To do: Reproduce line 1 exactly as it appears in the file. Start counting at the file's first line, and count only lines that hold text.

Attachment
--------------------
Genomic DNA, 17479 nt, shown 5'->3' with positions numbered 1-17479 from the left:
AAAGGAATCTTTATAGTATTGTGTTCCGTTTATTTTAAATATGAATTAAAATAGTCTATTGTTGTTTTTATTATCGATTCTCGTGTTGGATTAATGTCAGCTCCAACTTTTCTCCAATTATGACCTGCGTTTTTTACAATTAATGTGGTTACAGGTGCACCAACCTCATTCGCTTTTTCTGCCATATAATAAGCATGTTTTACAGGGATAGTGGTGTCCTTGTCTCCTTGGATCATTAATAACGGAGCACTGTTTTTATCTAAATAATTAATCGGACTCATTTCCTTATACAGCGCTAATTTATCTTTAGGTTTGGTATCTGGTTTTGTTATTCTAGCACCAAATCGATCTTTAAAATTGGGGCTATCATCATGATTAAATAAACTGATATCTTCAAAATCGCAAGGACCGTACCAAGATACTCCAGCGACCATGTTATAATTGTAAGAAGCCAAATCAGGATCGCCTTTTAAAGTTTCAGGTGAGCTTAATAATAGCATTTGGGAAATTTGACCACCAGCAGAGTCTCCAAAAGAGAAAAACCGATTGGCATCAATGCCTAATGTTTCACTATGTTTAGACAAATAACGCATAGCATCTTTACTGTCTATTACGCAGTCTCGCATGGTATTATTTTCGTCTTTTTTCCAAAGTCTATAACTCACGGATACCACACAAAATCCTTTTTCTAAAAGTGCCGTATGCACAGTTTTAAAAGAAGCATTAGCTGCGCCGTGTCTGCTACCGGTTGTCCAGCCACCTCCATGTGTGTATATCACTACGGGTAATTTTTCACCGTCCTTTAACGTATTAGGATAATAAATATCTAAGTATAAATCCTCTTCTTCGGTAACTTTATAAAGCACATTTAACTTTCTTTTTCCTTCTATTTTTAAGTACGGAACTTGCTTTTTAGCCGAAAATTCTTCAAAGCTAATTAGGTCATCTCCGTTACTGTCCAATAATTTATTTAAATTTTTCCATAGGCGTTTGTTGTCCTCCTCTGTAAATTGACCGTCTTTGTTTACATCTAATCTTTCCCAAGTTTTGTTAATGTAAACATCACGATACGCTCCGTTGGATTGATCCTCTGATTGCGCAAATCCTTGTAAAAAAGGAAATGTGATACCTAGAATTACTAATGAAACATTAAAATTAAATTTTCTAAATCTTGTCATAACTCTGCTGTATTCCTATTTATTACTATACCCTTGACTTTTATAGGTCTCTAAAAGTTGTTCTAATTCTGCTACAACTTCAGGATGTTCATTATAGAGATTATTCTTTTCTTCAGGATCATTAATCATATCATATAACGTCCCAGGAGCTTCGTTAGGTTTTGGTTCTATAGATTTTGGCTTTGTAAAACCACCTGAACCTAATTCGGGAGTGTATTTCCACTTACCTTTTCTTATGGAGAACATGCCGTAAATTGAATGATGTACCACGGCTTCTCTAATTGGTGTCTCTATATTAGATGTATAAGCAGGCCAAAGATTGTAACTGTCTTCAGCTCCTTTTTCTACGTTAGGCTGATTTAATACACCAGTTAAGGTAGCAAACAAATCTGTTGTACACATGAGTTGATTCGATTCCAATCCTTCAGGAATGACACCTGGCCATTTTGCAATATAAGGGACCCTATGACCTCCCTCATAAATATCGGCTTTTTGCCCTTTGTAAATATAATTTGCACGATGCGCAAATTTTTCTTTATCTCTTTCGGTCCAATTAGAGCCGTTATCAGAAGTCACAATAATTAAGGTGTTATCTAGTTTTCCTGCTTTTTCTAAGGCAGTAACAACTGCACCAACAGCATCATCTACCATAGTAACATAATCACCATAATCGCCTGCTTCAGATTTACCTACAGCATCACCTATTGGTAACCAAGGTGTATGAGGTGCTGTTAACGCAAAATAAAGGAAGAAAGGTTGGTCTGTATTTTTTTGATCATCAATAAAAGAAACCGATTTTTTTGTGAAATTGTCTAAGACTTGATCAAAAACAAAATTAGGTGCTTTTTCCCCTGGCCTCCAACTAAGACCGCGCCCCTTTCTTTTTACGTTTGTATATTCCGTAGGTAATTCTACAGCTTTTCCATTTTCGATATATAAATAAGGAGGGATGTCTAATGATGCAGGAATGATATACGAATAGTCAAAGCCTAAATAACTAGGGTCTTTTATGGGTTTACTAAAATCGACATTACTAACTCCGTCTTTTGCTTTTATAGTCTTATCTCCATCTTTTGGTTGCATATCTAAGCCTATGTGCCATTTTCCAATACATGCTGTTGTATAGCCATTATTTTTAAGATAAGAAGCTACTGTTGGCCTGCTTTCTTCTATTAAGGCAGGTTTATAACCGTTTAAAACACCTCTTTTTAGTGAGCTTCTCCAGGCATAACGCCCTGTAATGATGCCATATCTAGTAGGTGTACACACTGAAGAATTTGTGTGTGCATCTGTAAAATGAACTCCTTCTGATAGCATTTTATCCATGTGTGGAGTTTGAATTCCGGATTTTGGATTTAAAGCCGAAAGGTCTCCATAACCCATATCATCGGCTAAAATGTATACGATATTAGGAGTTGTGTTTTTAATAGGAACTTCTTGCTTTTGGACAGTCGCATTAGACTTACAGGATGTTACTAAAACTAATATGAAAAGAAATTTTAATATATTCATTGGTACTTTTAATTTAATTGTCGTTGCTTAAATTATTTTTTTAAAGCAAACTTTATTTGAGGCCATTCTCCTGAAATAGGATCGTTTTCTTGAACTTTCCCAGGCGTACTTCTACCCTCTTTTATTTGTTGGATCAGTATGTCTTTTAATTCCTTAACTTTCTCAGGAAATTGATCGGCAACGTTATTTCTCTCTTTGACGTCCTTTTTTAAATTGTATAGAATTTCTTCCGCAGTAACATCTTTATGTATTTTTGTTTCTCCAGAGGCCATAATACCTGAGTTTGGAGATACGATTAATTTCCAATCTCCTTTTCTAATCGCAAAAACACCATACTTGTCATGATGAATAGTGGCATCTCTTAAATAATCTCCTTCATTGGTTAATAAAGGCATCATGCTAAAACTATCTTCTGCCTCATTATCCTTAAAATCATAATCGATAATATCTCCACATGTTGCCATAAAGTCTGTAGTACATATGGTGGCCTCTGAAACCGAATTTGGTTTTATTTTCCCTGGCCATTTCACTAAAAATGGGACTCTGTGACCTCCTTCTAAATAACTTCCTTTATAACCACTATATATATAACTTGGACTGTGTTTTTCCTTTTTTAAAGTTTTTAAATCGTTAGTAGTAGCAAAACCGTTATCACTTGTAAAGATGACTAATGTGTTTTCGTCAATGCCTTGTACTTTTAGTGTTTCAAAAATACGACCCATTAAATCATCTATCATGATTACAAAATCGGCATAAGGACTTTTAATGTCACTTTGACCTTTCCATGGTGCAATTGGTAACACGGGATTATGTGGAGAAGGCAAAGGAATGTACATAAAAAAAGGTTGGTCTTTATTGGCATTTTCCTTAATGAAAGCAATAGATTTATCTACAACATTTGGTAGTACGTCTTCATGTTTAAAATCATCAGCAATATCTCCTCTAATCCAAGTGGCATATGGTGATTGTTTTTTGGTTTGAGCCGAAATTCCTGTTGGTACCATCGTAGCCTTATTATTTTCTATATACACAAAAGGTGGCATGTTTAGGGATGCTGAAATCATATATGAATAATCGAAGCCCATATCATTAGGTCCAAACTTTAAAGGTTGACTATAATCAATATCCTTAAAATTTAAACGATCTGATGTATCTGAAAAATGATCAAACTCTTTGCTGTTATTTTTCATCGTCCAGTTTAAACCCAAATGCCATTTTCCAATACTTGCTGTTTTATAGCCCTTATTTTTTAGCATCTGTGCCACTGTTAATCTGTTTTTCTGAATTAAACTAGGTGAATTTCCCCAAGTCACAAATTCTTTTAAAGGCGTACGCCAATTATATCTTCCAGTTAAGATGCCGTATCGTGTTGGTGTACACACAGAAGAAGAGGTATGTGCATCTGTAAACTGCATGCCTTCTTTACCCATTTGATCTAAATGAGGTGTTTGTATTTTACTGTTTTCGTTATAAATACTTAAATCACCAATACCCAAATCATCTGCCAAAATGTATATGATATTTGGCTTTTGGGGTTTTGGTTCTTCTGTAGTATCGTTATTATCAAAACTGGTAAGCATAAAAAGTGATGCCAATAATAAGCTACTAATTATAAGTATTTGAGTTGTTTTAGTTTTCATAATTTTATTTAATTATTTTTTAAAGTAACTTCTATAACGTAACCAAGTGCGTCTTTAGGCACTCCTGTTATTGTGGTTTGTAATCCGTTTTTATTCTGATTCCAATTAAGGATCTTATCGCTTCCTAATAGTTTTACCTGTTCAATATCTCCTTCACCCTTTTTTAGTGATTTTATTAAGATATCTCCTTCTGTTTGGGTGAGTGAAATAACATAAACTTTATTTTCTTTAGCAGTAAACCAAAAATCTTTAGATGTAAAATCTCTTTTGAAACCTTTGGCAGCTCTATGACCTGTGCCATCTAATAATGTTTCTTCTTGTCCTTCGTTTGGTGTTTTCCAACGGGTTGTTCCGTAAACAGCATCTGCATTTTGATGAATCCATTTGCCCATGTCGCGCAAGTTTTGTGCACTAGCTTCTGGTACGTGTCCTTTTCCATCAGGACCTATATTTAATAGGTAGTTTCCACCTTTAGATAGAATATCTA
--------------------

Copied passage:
Genomic DNA, 17479 nt, shown 5'->3' with positions numbered 1-17479 from the left: